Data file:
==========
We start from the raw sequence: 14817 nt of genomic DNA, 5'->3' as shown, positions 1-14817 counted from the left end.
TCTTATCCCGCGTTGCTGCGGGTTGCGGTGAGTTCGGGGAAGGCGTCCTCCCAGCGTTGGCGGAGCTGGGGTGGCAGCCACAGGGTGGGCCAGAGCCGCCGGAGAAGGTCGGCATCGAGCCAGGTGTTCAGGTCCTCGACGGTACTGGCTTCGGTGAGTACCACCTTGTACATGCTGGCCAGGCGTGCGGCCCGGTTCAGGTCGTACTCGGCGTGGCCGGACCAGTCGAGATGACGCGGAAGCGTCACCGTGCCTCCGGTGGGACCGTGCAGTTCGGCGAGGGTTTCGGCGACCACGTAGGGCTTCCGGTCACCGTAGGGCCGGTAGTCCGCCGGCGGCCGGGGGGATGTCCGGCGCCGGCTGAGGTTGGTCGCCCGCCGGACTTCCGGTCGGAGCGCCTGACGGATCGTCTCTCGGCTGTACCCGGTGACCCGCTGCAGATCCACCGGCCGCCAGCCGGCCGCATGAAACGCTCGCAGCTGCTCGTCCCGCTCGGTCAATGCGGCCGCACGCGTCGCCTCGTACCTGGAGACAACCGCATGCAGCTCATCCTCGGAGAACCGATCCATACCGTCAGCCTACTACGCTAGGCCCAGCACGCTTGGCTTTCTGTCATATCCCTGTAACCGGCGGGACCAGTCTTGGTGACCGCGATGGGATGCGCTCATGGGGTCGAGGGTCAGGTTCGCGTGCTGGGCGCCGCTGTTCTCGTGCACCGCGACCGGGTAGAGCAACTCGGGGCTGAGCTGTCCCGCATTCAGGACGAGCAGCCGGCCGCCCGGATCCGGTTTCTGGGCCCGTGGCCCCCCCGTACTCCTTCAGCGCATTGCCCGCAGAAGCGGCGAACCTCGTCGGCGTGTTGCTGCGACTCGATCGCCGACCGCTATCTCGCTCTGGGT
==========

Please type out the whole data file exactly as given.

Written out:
We start from the raw sequence: 14817 nt of genomic DNA, 5'->3' as shown, positions 1-14817 counted from the left end.
TCTTATCCCGCGTTGCTGCGGGTTGCGGTGAGTTCGGGGAAGGCGTCCTCCCAGCGTTGGCGGAGCTGGGGTGGCAGCCACAGGGTGGGCCAGAGCCGCCGGAGAAGGTCGGCATCGAGCCAGGTGTTCAGGTCCTCGACGGTACTGGCTTCGGTGAGTACCACCTTGTACATGCTGGCCAGGCGTGCGGCCCGGTTCAGGTCGTACTCGGCGTGGCCGGACCAGTCGAGATGACGCGGAAGCGTCACCGTGCCTCCGGTGGGACCGTGCAGTTCGGCGAGGGTTTCGGCGACCACGTAGGGCTTCCGGTCACCGTAGGGCCGGTAGTCCGCCGGCGGCCGGGGGGATGTCCGGCGCCGGCTGAGGTTGGTCGCCCGCCGGACTTCCGGTCGGAGCGCCTGACGGATCGTCTCTCGGCTGTACCCGGTGACCCGCTGCAGATCCACCGGCCGCCAGCCGGCCGCATGAAACGCTCGCAGCTGCTCGTCCCGCTCGGTCAATGCGGCCGCACGCGTCGCCTCGTACCTGGAGACAACCGCATGCAGCTCATCCTCGGAGAACCGATCCATACCGTCAGCCTACTACGCTAGGCCCAGCACGCTTGGCTTTCTGTCATATCCCTGTAACCGGCGGGACCAGTCTTGGTGACCGCGATGGGATGCGCTCATGGGGTCGAGGGTCAGGTTCGCGTGCTGGGCGCCGCTGTTCTCGTGCACCGCGACCGGGTAGAGCAACTCGGGGCTGAGCTGTCCCGCATTCAGGACGAGCAGCCGGCCGCCCGGATCCGGTTTCTGGGCCCGTGGCCCCCCCGTACTCCTTCAGCGCATTGCCCGCAGAAGCGGCGAACCTCGTCGGCGTGTTGCTGCGACTCGATCGCCGACCGCTATCTCGCTCTGGGT